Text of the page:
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Asbestos Related Illnesses

Industrial Diseases – A Legal Point of View

Green Light for Pleural Plaques Sufferers as Government Announces Compensation Scheme

Brigitte Chandler - UK's foremost expert in asbestos related claims

Brigitte Chandler - Asbestos and Industrial Diseases Claims Expert

Workers who have developed pleural plaques as a result of being exposed to asbestos have been given the green light by the Government to claim compensation.

The Ministry of Justice has announced details of a payment scheme for people suffering with pleural plaques caused by asbestos exposure.

However only claimants who issued court proceedings, sent a letter or visited a solicitor to handle a claim prior to 17 October 2007 will be eligible for the £5,000 compensation.

“The decision is good news for people suffering with pleural plaques,” said Brigitte Chandler, partner and specialist in industrial disease at law firm Charles Lucas & Marshall in Swindon.

“We have a large number clients who have been waiting for the Government’s decision on this issue. It means we can now start to process their compensation claims.”

Compensation claims for pleural plaques had been put on hold following a House of Lords decision to stop payment of damages to people with pleural plaques.

The Government’s announcement now means that anyone who tried to bring a claim for pleural plaques prior to October 2007 and was not successful, should contact their solicitor to process the claim.  Applications have to be made by 1 August 2011 with applicants entitled to compensation of £5,000.

“Unfortunately, those who did not bring a claim prior to October 2007 will not be able to claim under this new Government Scheme,” says Brigitte Chandler. “Those who can claim but go on to develop more serious illnesses such as lung cancer, caused by asbestos, will still be able to bring a claim for a larger sum against their employers.”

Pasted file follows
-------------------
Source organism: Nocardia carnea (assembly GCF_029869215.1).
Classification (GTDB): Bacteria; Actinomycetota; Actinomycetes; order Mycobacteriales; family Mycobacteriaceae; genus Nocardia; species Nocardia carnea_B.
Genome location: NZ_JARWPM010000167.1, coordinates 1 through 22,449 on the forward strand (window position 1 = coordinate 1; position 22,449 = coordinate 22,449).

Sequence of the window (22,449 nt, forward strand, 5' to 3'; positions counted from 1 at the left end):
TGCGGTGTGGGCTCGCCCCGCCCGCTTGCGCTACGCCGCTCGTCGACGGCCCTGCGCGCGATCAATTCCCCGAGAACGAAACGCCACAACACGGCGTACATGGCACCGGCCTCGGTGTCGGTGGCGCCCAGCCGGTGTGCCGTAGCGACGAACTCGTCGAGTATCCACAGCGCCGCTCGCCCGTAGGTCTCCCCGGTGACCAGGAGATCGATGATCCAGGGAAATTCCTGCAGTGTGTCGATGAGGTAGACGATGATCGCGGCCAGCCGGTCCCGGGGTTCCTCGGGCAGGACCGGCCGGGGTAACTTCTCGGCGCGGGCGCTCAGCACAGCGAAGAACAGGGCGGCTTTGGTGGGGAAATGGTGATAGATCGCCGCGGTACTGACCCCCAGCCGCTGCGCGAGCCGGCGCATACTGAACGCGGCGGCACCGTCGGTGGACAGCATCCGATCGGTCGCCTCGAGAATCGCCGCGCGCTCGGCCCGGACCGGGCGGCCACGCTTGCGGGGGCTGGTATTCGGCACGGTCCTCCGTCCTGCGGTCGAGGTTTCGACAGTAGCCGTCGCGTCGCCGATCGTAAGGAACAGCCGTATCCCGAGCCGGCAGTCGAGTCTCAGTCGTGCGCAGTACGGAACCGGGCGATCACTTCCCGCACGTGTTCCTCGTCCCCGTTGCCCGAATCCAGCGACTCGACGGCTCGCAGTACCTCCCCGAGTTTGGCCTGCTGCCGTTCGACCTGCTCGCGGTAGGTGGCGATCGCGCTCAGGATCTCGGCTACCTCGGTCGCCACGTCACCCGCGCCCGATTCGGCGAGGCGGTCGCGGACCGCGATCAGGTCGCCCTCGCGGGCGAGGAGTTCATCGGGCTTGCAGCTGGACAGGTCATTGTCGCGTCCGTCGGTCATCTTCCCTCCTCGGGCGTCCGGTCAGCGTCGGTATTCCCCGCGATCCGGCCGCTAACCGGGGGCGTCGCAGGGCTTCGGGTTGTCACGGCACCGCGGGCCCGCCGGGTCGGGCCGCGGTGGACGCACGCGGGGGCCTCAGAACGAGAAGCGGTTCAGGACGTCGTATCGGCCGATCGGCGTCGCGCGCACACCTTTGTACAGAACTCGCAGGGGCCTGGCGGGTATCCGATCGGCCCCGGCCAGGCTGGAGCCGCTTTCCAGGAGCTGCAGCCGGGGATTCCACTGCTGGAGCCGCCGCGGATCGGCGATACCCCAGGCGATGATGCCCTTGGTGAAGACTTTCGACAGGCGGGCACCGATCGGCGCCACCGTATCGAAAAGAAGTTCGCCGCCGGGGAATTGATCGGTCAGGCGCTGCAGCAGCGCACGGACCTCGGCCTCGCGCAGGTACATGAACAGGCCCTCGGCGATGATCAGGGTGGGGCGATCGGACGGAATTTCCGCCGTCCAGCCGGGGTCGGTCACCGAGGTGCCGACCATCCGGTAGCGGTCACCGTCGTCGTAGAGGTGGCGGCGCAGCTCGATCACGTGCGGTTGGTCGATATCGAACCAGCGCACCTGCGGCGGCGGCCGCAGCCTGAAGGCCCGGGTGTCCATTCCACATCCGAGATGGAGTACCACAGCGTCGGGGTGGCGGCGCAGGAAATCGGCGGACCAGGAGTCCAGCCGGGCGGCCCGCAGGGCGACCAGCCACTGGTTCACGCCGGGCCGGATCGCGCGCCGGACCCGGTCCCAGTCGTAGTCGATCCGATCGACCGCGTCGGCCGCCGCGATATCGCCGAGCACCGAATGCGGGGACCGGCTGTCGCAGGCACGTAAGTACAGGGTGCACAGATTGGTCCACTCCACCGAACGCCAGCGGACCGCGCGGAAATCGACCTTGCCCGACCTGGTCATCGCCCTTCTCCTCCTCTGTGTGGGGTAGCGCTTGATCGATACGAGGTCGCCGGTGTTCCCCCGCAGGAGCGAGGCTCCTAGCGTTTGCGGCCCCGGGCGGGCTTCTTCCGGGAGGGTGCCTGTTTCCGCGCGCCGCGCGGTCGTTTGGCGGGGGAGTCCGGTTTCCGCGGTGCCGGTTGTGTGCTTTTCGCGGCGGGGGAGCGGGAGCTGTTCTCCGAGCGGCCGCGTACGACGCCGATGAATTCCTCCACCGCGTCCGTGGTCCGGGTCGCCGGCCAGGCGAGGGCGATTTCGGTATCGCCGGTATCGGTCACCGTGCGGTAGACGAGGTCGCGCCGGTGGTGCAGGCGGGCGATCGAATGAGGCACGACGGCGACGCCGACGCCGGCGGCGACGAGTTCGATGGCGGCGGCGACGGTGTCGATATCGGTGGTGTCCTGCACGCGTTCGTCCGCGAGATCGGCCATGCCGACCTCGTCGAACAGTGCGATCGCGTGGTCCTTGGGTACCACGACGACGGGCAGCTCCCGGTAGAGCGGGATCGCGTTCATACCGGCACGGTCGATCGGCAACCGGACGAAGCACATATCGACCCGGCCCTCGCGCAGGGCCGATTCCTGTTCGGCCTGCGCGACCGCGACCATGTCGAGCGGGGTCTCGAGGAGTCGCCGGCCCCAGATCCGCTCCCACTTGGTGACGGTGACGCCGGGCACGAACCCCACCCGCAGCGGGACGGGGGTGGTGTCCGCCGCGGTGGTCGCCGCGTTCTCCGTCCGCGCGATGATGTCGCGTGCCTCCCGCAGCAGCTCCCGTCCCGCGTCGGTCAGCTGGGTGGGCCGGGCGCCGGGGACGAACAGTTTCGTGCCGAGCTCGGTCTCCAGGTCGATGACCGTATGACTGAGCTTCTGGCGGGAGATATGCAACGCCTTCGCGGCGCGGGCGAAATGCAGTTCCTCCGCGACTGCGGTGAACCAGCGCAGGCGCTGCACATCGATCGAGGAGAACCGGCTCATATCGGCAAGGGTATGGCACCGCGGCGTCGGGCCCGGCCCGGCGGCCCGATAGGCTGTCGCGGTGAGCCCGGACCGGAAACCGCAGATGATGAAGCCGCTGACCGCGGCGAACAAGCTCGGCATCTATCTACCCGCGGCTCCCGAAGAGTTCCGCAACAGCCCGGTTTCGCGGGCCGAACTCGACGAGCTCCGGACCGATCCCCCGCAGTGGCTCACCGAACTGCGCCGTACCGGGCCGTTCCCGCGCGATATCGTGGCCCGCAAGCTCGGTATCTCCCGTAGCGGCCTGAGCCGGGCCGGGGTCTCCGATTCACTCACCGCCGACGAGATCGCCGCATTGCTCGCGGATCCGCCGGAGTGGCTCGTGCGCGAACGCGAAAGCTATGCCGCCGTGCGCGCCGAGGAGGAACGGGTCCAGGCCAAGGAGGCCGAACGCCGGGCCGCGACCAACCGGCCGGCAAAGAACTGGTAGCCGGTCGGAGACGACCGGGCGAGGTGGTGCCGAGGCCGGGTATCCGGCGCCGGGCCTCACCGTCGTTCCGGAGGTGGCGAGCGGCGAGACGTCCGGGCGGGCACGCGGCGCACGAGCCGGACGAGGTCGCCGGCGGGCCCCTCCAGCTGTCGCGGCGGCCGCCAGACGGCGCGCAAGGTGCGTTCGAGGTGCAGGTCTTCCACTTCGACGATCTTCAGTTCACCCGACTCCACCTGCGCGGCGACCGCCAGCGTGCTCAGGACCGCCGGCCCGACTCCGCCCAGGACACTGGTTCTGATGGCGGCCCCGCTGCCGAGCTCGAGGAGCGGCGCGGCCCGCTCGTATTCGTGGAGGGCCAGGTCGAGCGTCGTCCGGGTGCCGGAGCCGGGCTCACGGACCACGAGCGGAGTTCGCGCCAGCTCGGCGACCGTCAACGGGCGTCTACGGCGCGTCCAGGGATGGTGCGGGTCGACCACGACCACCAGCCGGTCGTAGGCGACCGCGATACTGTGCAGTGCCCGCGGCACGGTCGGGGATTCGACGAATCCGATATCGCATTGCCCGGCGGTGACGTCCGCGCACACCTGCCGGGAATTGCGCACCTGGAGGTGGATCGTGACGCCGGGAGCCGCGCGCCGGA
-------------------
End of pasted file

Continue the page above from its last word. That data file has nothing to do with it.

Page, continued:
Pleural plaques is the least serious of the medical conditions associated with asbestos and is the name given to areas of thickening on the inside lining of the rib cage. They do not cause symptoms and can occur after any amount of asbestos exposure.

“There appears to be no relation between the number or extent of pleural plaques and how much asbestos the person has breathed in,” explained Brigitte Chandler. “They are seen on x-rays or CT scans of the chest. Once they are present, the plaques do not go away but they may not develop into anything worse either.

“However, a small percentage of people with plaques may go on to develop one of the more serious asbestos illnesses such as mesothelioma, lung cancer or asbestosis. People with these more serious asbestos illnesses can still claim damages against their employers.”

For further information please contact Brigitte Chandler on 01793 511055 or brigitte.chandler@clmlaw.co.uk

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November 25th, 2010 at 4:22 pm

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